Jackie Robinson: An Intimate Portrait

Front Cover
Abrams, 1996 - African American baseball players - 240 pages
2 Reviews
In the spring of 1947, Jackie Robinson played his first game with the Brooklyn Dodgers, breaking down baseball's decades-old color line and changing the face of the game forever. Now, in this intimate portrait, Robinson's widow, Rachel, tells her husband's story - and that of her life with him - from her unique perspective. But the tale of Jackie Robinson doesn't begin and end with baseball. It includes family, friends, and - after retirement - the business world and the civil rights movement. Confronted by challenges at every turn, together the Robinsons struggled to live to the fullest in every way. Rachel Robinson describes the trials the family faced as carefully as she relates her husband's thrilling triumphs on the diamond. With a compelling foreword by noted historian Roger Wilkins and epilogues by the Robinsons' two living children, Jackie Robinson: An Intimate Portrait presents a new and revealing picture of a man who is a hero to so many - black and white, old and young, male and female.

From inside the book

What people are saying - Write a review

Jackie Robinson: An Intimate Portrait

User Review  - Not Available - Book Verdict

This photo-rich (301 in all) biography of baseball's first black major leaguer was published in 1996 for $29.95. This edition offers that same high quality for half the original cover price. Read full review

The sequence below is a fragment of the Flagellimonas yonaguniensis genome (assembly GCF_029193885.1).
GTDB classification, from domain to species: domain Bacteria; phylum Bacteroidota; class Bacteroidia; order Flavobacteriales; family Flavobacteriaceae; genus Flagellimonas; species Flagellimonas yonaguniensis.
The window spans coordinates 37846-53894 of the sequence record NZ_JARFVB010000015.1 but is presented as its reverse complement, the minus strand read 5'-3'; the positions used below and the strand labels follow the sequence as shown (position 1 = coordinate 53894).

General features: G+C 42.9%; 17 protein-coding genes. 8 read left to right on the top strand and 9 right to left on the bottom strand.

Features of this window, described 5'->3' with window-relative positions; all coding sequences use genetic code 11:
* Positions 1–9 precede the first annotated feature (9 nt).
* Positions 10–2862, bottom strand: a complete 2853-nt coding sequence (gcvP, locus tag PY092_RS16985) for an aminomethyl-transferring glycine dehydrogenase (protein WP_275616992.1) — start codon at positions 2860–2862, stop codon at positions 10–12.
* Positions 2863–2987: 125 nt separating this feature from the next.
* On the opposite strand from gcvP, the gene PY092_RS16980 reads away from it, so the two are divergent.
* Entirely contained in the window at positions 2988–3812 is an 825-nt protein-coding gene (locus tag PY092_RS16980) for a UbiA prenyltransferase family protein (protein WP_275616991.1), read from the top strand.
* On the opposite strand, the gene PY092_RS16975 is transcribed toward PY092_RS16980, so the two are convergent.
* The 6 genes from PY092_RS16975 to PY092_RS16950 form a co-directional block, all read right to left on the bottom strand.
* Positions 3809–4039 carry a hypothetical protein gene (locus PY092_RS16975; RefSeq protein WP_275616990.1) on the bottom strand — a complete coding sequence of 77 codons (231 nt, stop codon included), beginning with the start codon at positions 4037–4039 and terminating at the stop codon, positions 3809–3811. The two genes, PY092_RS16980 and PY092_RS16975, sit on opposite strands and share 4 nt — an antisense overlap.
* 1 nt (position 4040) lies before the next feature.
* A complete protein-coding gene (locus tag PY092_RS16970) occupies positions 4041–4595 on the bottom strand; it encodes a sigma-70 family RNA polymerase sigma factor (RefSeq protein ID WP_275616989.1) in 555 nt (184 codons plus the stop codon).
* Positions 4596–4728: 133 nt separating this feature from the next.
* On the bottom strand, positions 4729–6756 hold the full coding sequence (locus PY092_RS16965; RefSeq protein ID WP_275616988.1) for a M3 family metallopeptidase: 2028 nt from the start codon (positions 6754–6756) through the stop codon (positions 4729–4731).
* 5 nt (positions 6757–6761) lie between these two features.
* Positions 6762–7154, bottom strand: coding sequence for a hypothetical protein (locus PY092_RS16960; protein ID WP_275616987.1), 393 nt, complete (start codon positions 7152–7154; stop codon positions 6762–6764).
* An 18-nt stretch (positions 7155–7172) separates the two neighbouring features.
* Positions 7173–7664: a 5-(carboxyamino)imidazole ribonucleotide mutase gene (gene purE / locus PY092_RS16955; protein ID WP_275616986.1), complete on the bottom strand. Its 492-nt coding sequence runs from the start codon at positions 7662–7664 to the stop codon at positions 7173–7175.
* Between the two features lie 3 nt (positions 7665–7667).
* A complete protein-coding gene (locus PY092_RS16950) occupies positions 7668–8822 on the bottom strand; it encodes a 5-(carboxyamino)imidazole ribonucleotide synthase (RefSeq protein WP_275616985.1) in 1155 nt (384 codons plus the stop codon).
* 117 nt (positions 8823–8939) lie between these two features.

Review: Jackie Robinson: An Intimate Portrait

User Review  - Dick - Goodreads

Authored by his widow. Love the book - loved Jackie Robinson, too. Childhood baseball hero. Large coffee table book, full of inside stories and great photos. Read full review

Contents

DayTona Beach
46
THE JACKIE ROBINSON STORY
113
THE REALITIES
118
Copyright

19 other sections not shown

Common terms and phrases

References to this book

All Book Search results »

About the author (1996)

Lee Daniels was until 2005 the editor of the National Urban League's public-policy journal "The State of Black America," He was for twenty years a reporter for "The New York Times" and "The Washington Post," Born in Boston, he now lives in New York City.

Bibliographic information